Ena Baga

The celebrated pianist and organist, who found fame accompanying silent films, was born in Clerkenwell, in London, in 1906. As a child she suffered chest problems and, when she was 10, on the advice of their doctor, the family moved to Southend, taking up residence at 132 Southchurch Road. Her Italian father, Constantine, had conducted a cinema orchestra at the Angel, Islington and, at the tender age of 12, having taken music lessons, Ena was appointed organist at the Church of the Sacred Heart, in Southchurch Road.

Leaving school at the age of 14, in 1920, her first job was playing for ‘Thé Dansant’ (a dance, popular in the 1920s and 1930s, while afternoon tea was being served) at the Palace Hotel in Southend. Unfortunately she got so bored she used to prop a book up on the piano, but one day a message came down to the effect “Miss Baga, we do not pay you to sit and read books in public”!

No doubt eager to move on, Ena’s next job was at the Palace Theatre, her first in a theatre, playing piano in the Pit for a mixture of live performances and short bioscope (film) shows.  She also doubled on violin, even reaching Second Violin.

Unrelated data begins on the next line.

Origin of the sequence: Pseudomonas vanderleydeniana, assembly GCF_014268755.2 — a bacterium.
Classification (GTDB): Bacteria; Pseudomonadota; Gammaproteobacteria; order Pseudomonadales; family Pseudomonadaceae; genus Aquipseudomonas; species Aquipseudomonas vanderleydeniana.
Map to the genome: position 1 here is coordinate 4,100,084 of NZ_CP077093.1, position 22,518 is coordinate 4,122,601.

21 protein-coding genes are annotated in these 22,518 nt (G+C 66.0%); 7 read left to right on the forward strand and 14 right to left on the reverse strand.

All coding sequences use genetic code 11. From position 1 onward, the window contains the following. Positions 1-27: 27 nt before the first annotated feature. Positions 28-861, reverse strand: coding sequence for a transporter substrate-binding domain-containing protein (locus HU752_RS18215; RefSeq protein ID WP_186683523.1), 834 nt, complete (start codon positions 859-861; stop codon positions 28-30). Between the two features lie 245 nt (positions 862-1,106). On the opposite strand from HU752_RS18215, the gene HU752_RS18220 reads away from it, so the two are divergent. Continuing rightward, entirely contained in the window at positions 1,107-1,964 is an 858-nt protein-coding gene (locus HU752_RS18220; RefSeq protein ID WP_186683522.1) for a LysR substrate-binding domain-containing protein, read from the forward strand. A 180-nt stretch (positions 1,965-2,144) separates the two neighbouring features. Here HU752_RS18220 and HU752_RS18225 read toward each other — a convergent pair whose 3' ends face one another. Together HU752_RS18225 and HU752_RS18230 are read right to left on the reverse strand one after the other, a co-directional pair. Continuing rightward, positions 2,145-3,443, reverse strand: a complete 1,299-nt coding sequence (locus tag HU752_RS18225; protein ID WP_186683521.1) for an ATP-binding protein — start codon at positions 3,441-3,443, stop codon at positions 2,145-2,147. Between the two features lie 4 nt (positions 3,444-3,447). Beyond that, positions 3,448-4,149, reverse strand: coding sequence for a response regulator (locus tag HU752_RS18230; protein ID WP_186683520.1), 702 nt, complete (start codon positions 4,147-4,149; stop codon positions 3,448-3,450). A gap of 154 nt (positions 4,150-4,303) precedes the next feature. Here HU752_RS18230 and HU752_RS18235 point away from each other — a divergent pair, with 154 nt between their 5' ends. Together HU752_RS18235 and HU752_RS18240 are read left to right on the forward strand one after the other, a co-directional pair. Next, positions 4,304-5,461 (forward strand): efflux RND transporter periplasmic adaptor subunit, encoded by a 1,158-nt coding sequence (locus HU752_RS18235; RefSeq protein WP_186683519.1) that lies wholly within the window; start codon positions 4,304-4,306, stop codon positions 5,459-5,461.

She also played piano for silent films in Southend at, amongst others, Garon’s, in the High Street, the Strand, in Warrior Square and the Rivoli, later the ABC, in Alexandra Street, and, in Westcliff, at the Mascot.

Her career blossomed, and she soon moved to London, playing at the New Gallery on Regent’s Street and the Tivoli in the Strand. In 1932 she was invited to Balmoral to accompany Chaplin’s The Gold Rush before George V and Queen Mary. During the war she replaced Reginald Dixon at the Tower Ballroom, Blackpool, while he was in the RAF. After the war, with cinema organs falling into disuse, Ena adapted to the new electric organs and re-modelled her career through TV appearances, recordings and silent film accompaniment. She died in 2004 at the age of 98.

Ena’s three sisters were also accomplished organists, with Florence (married name de Jong) being especially talented and the equal to Ena.


This page was added by Ian Grant on 29/04/2014.